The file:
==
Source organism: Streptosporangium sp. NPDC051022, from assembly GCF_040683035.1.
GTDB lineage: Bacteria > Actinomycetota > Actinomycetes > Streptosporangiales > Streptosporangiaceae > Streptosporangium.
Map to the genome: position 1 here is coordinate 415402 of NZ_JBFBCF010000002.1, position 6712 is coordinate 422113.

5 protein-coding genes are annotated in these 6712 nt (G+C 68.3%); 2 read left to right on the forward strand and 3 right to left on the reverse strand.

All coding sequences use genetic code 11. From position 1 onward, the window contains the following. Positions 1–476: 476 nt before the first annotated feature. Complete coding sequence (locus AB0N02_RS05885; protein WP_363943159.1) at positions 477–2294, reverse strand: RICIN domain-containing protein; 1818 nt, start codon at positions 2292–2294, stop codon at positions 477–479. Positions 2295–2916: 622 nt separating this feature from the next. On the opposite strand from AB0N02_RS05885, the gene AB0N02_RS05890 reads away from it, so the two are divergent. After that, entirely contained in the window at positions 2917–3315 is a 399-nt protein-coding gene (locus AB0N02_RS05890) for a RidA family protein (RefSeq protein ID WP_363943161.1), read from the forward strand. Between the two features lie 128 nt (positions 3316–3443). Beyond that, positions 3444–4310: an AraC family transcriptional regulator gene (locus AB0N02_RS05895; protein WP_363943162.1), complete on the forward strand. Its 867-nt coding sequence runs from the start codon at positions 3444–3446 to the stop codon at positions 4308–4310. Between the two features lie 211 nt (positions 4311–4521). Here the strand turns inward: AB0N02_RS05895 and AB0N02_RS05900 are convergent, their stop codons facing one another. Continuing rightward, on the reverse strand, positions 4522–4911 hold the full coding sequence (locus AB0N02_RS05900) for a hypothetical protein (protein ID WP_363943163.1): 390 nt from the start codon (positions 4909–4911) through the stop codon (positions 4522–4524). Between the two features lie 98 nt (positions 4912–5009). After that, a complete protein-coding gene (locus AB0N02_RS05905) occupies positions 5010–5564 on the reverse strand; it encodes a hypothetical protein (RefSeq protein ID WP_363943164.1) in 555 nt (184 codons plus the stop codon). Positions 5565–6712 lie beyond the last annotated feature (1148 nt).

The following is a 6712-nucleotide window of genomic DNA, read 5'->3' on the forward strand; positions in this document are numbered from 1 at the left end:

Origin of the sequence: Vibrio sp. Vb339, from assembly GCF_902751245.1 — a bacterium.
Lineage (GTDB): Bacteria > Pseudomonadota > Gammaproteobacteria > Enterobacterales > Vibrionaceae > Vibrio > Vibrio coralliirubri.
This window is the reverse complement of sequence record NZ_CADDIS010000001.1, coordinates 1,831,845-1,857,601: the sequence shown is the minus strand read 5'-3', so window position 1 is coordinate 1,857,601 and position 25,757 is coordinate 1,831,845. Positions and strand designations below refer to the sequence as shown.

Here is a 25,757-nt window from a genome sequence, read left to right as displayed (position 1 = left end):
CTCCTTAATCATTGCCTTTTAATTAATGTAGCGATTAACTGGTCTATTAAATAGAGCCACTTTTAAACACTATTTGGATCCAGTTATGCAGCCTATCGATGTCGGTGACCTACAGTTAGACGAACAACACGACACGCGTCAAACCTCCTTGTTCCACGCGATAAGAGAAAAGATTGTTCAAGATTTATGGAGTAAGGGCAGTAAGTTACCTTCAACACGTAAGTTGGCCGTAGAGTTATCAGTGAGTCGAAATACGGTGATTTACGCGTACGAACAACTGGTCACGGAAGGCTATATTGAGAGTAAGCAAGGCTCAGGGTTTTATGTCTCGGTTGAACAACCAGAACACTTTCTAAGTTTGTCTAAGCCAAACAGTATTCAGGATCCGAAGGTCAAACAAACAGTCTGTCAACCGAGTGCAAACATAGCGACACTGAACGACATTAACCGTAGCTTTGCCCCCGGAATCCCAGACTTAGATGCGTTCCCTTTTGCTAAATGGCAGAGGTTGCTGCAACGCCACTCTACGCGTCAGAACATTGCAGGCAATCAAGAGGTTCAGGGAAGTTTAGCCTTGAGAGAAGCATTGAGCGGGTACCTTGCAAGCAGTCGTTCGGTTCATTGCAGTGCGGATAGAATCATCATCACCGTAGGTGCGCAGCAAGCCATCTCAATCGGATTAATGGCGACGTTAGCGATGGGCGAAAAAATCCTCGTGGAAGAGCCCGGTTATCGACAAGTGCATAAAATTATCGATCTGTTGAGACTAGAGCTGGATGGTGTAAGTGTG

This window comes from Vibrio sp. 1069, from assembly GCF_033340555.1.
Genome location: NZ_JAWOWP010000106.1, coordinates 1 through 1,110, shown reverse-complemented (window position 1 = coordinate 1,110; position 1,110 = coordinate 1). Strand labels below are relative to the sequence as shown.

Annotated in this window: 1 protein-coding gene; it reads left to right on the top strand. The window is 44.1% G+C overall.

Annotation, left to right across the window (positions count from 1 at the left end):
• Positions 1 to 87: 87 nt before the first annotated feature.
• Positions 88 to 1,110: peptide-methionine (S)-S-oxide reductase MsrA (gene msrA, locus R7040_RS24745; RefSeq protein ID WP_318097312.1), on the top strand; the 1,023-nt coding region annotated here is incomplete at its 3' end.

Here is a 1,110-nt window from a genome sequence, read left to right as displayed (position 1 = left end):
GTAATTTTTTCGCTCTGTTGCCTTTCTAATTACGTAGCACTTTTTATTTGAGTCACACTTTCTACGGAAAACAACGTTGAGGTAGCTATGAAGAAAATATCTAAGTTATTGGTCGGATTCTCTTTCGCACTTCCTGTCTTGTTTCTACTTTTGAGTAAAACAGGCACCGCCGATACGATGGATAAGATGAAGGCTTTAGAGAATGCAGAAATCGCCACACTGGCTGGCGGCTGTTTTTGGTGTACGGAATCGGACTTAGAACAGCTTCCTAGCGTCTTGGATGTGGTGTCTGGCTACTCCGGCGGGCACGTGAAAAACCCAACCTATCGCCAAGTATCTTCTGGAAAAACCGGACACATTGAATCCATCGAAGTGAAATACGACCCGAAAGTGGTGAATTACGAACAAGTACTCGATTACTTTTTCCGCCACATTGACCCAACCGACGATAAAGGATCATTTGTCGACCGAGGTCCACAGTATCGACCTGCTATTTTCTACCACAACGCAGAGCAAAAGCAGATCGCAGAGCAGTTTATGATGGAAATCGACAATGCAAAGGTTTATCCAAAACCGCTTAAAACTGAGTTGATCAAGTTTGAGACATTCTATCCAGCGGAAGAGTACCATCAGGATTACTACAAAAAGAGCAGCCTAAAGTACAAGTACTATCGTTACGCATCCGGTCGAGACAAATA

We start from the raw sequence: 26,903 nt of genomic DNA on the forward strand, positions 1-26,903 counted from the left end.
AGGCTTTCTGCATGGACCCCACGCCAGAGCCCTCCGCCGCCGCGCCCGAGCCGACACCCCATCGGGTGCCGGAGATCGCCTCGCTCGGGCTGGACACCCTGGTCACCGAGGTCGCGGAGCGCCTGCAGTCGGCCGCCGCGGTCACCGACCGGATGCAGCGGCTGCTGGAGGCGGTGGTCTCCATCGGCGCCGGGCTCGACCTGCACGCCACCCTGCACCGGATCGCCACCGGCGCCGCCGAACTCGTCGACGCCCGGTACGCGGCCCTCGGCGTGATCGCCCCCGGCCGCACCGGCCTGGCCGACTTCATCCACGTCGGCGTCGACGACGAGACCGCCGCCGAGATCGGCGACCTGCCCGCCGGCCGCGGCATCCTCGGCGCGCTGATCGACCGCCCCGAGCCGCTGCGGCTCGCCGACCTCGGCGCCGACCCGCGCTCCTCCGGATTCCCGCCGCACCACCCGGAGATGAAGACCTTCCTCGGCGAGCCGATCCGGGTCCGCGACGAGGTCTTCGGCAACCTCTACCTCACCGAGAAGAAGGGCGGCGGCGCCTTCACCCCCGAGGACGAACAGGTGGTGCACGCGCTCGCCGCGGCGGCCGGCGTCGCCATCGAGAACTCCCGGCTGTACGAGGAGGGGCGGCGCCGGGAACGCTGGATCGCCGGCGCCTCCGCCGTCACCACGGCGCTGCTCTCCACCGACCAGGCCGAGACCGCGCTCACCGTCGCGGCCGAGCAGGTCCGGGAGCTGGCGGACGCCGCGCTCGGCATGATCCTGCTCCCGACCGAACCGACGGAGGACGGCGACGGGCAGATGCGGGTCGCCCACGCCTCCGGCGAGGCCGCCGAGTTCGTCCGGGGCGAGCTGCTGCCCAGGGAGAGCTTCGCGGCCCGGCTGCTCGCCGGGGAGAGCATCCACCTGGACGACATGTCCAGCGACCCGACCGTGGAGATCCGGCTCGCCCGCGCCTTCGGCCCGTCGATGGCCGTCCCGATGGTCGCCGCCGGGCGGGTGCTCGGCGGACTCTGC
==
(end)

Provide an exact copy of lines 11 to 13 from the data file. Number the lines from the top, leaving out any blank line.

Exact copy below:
CTCCTTAATCATTGCCTTTTAATTAATGTAGCGATTAACTGGTCTATTAAATAGAGCCACTTTTAAACACTATTTGGATCCAGTTATGCAGCCTATCGATGTCGGTGACCTACAGTTAGACGAACAACACGACACGCGTCAAACCTCCTTGTTCCACGCGATAAGAGAAAAGATTGTTCAAGATTTATGGAGTAAGGGCAGTAAGTTACCTTCAACACGTAAGTTGGCCGTAGAGTTATCAGTGAGTCGAAATACGGTGATTTACGCGTACGAACAACTGGTCACGGAAGGCTATATTGAGAGTAAGCAAGGCTCAGGGTTTTATGTCTCGGTTGAACAACCAGAACACTTTCTAAGTTTGTCTAAGCCAAACAGTATTCAGGATCCGAAGGTCAAACAAACAGTCTGTCAACCGAGTGCAAACATAGCGACACTGAACGACATTAACCGTAGCTTTGCCCCCGGAATCCCAGACTTAGATGCGTTCCCTTTTGCTAAATGGCAGAGGTTGCTGCAACGCCACTCTACGCGTCAGAACATTGCAGGCAATCAAGAGGTTCAGGGAAGTTTAGCCTTGAGAGAAGCATTGAGCGGGTACCTTGCAAGCAGTCGTTCGGTTCATTGCAGTGCGGATAGAATCATCATCACCGTAGGTGCGCAGCAAGCCATCTCAATCGGATTAATGGCGACGTTAGCGATGGGCGAAAAAATCCTCGTGGAAGAGCCCGGTTATCGACAAGTGCATAAAATTATCGATCTGTTGAGACTAGAGCTGGATGGTGTAAGTGTG

This window comes from Vibrio sp. 1069, from assembly GCF_033340555.1.
Genome location: NZ_JAWOWP010000106.1, coordinates 1 through 1,110, shown reverse-complemented (window position 1 = coordinate 1,110; position 1,110 = coordinate 1). Strand labels below are relative to the sequence as shown.